According to Erin Kotecki Vest in her blog post The Psychology of Gaming: What does the evidence really tell us? (1) "video games can be considered one of our 'informal learning environments' because they inadvertently produce learners who possess a variety of psychomotor and cognitive abilities" -- and in addition she adds that "leisurely gaming is the development and sharpening of visual-spatial skills, including iconic representation and spatial visualization."

That nicely explains my mother's connection of my hand-eye coordination and video games, doesn't it? If you are wondering who Erin Kotecki Vest is -- and how valuable that opinion might be -- she is a print and broadcast journalist and regular contributor to the Huffington Post known for her political commentary and blogging, but perhaps of more significant note, she is a very intelligent woman who tends to speak on subjects she has studied extensively. Not good enough?

Games like Heavy Rain provide the right POV and the right challenges, giving the gamer a lot to take in and encouraging problem solving and memory.

According to Dr. Lise Eliot, professor of neuroscience at the Rosalind Franklin University of Medicine and Science in Chicago, and author of the book Pink Brain Blue Brain, playing video games can have a positive impact in child development and help strengthen spatial skills. The point that Eliot makes in her book is not that video games are an ideal learning system or that parents should plug their kids into them on a daily basis, but that there is solid evidence to support the idea that they help children in the process of developing both spatially and becoming three-dimensionally aware at a faster pace.

The book was not written about the effect of video games on children, it is an examination of the effects of gender-specific treatment of children by both their parents and society, and it deals with a lot of these expectations while critically examining and dissecting hundreds of scientific papers, nicely debunking the misleading "facts" that are often culled from those papers in order to prove the adage "Figures Lie and Liars Figure" (3) while illustrating the unfortunate habit for writers to seize upon "facts" that support the idea they are projecting.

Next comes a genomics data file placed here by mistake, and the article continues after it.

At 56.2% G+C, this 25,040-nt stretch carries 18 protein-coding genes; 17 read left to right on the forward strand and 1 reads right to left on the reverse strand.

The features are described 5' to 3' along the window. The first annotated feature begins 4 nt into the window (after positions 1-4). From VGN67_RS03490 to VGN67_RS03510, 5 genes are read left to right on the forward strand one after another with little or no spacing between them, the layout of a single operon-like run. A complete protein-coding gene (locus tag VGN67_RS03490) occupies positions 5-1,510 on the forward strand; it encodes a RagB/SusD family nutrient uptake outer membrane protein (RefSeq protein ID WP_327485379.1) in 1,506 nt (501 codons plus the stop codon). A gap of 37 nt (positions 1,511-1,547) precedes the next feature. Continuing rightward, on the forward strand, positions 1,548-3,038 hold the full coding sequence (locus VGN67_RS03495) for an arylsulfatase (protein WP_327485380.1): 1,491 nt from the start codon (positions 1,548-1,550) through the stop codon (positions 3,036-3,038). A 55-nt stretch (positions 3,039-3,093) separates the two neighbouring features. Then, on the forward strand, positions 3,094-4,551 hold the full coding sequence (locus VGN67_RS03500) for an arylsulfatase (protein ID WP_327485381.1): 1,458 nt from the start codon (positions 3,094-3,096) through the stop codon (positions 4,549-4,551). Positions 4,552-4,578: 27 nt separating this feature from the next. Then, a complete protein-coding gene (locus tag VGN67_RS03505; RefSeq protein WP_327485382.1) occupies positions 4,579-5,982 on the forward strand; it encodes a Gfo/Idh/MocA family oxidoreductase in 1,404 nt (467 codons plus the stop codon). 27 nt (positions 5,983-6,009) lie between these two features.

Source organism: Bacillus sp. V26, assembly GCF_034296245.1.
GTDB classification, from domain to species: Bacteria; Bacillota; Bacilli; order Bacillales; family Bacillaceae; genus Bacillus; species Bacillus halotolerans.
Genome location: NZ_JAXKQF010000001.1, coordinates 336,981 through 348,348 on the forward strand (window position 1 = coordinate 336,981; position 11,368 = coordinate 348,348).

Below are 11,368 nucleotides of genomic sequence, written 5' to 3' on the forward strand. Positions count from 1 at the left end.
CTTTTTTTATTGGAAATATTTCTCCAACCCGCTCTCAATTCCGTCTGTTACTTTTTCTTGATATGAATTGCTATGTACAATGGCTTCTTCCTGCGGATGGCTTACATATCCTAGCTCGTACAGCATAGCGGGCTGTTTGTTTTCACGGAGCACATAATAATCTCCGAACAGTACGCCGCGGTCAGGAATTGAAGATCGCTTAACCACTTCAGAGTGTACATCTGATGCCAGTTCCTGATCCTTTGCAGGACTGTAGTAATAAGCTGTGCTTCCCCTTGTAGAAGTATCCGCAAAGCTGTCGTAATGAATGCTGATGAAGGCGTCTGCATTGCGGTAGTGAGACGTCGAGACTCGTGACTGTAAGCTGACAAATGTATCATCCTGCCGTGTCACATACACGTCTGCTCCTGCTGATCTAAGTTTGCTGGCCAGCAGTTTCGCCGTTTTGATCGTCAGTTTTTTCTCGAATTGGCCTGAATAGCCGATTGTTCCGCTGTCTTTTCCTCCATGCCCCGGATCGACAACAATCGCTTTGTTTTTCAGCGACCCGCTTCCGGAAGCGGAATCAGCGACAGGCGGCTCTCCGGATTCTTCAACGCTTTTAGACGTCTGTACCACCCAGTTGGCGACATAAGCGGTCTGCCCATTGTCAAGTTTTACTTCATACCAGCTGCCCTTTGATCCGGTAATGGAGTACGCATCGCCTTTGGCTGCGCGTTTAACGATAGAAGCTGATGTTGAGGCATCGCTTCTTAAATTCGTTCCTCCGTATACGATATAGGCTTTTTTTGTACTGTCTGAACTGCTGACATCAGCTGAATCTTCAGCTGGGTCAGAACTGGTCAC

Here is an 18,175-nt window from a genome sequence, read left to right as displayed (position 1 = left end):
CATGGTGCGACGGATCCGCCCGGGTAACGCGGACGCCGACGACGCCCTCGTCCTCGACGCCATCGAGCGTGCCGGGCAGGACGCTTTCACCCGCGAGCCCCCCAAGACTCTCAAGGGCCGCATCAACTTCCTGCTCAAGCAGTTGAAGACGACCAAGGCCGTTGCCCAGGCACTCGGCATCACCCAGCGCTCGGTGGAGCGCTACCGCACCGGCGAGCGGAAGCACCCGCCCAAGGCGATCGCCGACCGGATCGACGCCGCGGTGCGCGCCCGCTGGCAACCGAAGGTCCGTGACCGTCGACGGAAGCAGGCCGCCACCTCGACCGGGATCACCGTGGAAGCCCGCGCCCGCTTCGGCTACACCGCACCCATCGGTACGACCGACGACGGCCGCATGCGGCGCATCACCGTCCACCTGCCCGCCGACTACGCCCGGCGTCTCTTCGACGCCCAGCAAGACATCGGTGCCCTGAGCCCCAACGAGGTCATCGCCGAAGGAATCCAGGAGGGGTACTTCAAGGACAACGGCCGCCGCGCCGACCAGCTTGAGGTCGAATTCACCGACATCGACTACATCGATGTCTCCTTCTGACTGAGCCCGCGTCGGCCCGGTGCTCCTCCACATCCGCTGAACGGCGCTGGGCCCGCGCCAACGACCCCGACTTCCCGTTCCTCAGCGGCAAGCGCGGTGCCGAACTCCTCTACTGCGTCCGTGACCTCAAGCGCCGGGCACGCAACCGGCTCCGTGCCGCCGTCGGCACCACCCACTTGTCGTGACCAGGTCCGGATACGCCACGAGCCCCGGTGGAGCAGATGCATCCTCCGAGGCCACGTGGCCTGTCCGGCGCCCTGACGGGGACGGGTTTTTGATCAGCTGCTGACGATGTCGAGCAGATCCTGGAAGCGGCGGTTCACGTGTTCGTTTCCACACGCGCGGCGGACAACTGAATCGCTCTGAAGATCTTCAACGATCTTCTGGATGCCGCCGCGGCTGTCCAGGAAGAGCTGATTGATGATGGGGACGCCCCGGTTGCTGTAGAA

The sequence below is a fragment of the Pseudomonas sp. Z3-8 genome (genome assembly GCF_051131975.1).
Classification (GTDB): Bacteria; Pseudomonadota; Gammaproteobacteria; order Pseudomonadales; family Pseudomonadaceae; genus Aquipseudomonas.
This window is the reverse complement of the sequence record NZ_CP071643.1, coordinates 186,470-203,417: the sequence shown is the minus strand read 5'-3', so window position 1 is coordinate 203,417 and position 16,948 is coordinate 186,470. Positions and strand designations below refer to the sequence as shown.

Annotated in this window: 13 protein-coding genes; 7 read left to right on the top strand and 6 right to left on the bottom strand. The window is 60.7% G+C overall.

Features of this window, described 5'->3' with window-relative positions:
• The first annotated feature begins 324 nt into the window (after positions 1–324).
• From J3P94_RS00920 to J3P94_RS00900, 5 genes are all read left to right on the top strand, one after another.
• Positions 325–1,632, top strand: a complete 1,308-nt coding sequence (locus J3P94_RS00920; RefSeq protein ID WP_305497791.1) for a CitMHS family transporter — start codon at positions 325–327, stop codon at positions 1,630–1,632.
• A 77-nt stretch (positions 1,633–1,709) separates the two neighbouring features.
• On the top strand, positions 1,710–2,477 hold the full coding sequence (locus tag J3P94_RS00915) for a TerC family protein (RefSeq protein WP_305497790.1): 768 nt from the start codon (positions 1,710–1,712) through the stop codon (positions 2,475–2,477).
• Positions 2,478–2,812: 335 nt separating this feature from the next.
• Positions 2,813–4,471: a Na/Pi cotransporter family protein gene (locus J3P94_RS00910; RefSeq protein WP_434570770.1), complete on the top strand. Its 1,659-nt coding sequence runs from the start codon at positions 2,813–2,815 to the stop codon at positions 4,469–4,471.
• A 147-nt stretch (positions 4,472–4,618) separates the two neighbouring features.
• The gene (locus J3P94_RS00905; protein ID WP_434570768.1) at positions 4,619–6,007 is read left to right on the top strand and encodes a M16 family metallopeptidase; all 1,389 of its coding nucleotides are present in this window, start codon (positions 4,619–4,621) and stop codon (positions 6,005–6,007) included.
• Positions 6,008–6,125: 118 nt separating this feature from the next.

While researching her book Dr. Eliot discovered that spatial skill development is notably more challenging for young girls than it is for young boys, making a connection between specific environmental and recreational differences between the sexes. The value of learning through play is a well-established factor in the basic stages of development in the early years, and the four distinct stages of development in children's spatial thinking are improved and accelerated through the process of instruction (4) that is an integral mechanism in video games.

Children develop spatial skills through play, and as boys tend to be more attracted to the kinds of toys that focus on spatial development more so than girls, encouraging your daughters to play with video games and LEGO toys turns out to be a very good idea.

Posted: 17th Aug 2011 by CMBF